The anatomy of an LED light bulb is worth knowing. It will help to understand how the light operates as well as what makes it so efficient. Let’s take a closer look at anatomy of an LED light bulb.
The base is usually made of a lightweight metal, such as aluminum, which screws into the socket of the fixture.
Thermal pottants: Act as a heat control to help absorb the minimal heat produced to keep the bulb from getting hot.
Encapsulates: Thermally conducive for power components.
While many people think of the bulb as its own entity in the anatomy of an LED light bulb, it is actually broken up into several parts.
Housing: The lower end of the bulb connecting the lens to the base. This area holds any heat produced and may be the warmest part of the bulb, but still not as warm as an incandescent thanks to the overall cool operation of LEDs.
Lens: An optic lens placed on the top of the bulb to help with even light dissipation due to brightness. It helps with creating an even light distribution and is usually made of plastic instead of the glass of other bulb types.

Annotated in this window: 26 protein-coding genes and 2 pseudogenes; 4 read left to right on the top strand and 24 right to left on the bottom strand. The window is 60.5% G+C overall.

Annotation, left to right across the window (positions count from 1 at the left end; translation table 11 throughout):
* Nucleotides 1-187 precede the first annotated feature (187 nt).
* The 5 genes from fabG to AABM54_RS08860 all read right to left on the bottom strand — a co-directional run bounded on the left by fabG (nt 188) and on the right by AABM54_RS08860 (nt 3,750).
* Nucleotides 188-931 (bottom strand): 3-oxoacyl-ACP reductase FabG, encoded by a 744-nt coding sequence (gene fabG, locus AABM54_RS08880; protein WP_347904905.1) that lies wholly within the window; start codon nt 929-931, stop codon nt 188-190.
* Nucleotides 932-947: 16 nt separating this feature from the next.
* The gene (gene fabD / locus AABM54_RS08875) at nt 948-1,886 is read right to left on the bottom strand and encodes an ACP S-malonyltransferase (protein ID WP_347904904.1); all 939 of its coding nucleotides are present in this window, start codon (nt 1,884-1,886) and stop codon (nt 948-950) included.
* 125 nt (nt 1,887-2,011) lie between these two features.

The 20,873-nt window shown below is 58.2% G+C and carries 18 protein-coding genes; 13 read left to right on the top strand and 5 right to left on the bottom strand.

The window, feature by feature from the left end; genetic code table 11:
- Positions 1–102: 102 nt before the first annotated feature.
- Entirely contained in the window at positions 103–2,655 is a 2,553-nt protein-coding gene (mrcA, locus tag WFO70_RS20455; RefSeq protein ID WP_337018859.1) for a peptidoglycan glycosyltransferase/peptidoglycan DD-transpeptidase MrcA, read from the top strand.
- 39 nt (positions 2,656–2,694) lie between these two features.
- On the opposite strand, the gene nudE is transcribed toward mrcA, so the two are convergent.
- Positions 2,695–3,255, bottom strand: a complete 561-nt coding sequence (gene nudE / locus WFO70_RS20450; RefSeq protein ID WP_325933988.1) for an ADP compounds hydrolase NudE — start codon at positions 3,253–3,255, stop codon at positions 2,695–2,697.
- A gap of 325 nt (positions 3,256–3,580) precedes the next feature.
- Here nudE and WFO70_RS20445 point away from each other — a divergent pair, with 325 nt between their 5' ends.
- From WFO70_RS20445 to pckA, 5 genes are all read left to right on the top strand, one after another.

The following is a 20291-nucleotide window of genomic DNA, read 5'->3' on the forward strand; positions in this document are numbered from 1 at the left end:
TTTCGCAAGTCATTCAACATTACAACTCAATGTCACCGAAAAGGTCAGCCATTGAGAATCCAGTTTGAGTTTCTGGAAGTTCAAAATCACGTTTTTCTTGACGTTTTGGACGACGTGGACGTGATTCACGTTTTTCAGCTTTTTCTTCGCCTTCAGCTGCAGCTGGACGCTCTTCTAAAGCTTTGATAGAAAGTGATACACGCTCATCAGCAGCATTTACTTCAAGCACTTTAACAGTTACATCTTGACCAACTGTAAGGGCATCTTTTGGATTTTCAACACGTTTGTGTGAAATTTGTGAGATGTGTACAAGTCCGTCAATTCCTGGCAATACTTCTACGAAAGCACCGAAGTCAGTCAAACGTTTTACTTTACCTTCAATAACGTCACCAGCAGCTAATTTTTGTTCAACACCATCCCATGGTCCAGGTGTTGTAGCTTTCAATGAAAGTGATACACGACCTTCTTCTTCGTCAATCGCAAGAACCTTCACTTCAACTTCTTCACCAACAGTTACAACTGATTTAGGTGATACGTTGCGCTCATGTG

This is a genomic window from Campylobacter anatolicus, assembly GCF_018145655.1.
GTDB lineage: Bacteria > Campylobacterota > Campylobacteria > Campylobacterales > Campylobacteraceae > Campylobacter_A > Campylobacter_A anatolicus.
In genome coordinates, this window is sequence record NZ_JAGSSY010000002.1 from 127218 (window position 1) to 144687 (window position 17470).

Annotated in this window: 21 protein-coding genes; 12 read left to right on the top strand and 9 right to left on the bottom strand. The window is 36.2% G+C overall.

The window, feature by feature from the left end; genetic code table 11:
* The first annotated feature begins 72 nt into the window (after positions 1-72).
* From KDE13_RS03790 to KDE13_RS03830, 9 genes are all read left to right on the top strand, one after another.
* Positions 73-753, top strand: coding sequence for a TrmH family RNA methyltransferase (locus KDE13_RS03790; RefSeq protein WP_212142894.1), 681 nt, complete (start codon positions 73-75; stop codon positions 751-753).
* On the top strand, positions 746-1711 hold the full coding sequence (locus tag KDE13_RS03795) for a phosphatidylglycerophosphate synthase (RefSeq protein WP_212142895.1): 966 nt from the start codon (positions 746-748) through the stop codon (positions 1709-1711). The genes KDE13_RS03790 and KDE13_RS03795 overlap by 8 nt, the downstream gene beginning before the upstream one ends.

Within the housing and the lens, there are a few integral components which are essential to the operation of an LED light bulb.
Circuit: A small electronic component which acts as the brain of the bulb by signaling for the bulb to turn off or on, works as the communion center for dimmers, and powers the bulb through the lamp socket.
Heat Sink: A small metal board which holds the LED chips and works to direct heat away from the chip during the process of producing light.
LED Chips: A small chip which creates the illumination. They are usually yellow and are connected to the metal of the circuit.